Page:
Losing that tax benefit would likely hurt not only individuals who live in those states but also the businesses that rely on hiring skilled workers. Already, no-tax states like Texas and Washington have a huge advantage over high-tax states like California, which partially explains the migration of tech companies toward lower-tax environments over the years. With Apple's (Nasdaq: AAPL  ) provision for state income taxes eclipsing the $550 million mark in fiscal 2011, there's clearly incentive for companies to make tax-saving moves. Further tilting the scales to hurt high-tax states could have significant competitive effects on the industries that produce high-paying jobs -- exactly the ones that states are courting more than ever.

Keep your eyes on your money
In an election year, it's highly unlikely that lawmakers will make much progress even on tax proposals that gain bipartisan support, let alone more contentious issues. But as you consider what moves to make with your finances, be sure to think about how taxes might affect you. If you don't, you could end up making ill-advised decisions that will cost you money.

Taxes are a key part of your overall financial plan, but you also have to have the right investments. Take a close look at The Motley Fool's special report on long-term investing, which includes three stocks to help you reach all your financial goals. Best of all, it's free -- so get your free report today while it's still available.

Tune in every Monday and Wednesday for Dan's columns on retirement, investing, and personal finance. You can follow him on Twitter here.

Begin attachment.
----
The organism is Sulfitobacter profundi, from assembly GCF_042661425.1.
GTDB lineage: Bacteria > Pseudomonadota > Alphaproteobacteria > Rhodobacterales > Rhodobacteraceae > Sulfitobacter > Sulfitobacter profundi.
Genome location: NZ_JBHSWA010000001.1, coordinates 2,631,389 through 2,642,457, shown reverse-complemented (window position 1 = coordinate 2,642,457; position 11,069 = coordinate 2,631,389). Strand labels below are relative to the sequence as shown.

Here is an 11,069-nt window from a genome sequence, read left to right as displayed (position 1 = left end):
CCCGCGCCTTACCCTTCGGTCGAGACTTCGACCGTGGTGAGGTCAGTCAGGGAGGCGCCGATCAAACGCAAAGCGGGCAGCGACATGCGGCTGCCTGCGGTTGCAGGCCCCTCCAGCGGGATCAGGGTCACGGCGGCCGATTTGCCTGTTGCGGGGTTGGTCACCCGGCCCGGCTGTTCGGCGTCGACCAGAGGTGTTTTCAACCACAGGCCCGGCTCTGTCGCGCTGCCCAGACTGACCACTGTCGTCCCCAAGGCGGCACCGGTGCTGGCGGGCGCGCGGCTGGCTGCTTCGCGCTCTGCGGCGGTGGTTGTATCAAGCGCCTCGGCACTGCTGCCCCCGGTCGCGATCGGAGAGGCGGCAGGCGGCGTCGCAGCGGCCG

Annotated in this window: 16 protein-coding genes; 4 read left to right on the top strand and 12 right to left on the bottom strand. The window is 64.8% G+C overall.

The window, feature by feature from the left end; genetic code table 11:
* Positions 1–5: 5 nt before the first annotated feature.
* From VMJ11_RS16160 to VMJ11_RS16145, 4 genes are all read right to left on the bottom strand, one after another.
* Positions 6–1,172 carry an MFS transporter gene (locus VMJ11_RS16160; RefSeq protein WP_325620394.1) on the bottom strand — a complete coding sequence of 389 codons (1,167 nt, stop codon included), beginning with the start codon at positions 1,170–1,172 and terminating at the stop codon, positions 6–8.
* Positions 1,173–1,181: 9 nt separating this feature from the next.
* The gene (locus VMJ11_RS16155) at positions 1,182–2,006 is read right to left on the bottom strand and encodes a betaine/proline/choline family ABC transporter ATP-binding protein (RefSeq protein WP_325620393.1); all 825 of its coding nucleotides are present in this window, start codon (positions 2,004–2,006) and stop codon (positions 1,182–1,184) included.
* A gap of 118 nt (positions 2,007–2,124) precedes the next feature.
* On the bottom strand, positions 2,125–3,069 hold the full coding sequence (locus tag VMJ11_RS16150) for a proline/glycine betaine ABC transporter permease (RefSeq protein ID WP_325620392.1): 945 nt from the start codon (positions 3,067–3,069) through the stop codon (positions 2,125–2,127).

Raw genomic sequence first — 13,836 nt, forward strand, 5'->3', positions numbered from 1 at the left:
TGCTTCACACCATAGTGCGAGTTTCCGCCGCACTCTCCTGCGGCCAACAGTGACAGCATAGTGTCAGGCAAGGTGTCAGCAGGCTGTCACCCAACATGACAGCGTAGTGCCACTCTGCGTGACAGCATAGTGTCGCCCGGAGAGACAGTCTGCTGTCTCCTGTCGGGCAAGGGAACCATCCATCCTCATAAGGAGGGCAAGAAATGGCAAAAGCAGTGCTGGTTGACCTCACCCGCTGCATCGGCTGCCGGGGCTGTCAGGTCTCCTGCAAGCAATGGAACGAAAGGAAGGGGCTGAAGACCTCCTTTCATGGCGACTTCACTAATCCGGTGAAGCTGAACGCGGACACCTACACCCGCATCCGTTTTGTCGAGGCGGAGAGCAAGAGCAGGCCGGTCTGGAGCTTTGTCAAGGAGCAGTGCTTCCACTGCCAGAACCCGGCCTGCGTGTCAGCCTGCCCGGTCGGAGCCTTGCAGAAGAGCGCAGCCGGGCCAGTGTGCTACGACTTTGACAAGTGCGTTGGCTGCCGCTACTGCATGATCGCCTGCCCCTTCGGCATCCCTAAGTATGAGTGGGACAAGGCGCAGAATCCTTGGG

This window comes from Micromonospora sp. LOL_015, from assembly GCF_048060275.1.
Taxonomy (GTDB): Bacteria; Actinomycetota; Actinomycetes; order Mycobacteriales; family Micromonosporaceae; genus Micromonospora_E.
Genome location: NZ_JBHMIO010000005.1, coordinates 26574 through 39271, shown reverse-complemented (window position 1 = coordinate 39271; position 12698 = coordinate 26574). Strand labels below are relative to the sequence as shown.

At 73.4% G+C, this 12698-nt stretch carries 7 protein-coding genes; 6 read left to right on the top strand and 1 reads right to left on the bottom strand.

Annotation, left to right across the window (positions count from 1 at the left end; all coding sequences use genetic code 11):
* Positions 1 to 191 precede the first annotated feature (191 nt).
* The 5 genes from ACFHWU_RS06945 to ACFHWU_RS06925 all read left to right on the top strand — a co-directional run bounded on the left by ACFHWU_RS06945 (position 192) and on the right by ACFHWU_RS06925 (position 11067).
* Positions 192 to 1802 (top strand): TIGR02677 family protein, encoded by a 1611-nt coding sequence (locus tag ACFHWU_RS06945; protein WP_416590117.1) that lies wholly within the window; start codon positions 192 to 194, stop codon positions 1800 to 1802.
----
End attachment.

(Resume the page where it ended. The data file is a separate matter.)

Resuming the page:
Fool contributor Dan Caplinger would love to see a simpler tax code. He doesn't own shares of the companies mentioned in this article. The Motley Fool owns shares of Bank of America, Apple, and Wells Fargo, and has created a covered strangle position in Wells Fargo. Motley Fool newsletter services have recommended buying shares of Wells Fargo and Apple, as well as creating a bull call spread position in Apple. Try any of our Foolish newsletter services free for 30 days. We Fools may not all hold the same opinions, but we all believe that considering a diverse range of insights makes us better investors. The Fool's disclosure policy will never disappear.

Read/Post Comments (10) | Recommend This Article (7)

Comments from our Foolish Readers

Help us keep this a respectfully Foolish area! This is a place for our readers to discuss, debate, and learn more about the Foolish investing topic you read about above. Help us keep it clean and safe. If you believe a comment is abusive or otherwise violates our Fool's Rules, please report it via the Report this Comment Report this Comment icon found on every comment.

  • Report this Comment On April 18, 2012, at 9:59 AM, DrRoberts1 wrote:

    First off, Willard is not the favorite to win this election. A recent poll shows that respondents split 62 to 36 with the majority believing Obama will be elected to a second term. Secondly, mortgage interest deductions and the deductability of state taxes benefit residents living primarily in Blue states. Don't forget that Dems can use the fillibuster just like the current minority party should Romney win in a nail-biter and the Congress go Republican. In other words, this article is premature. And that is a kind assessment.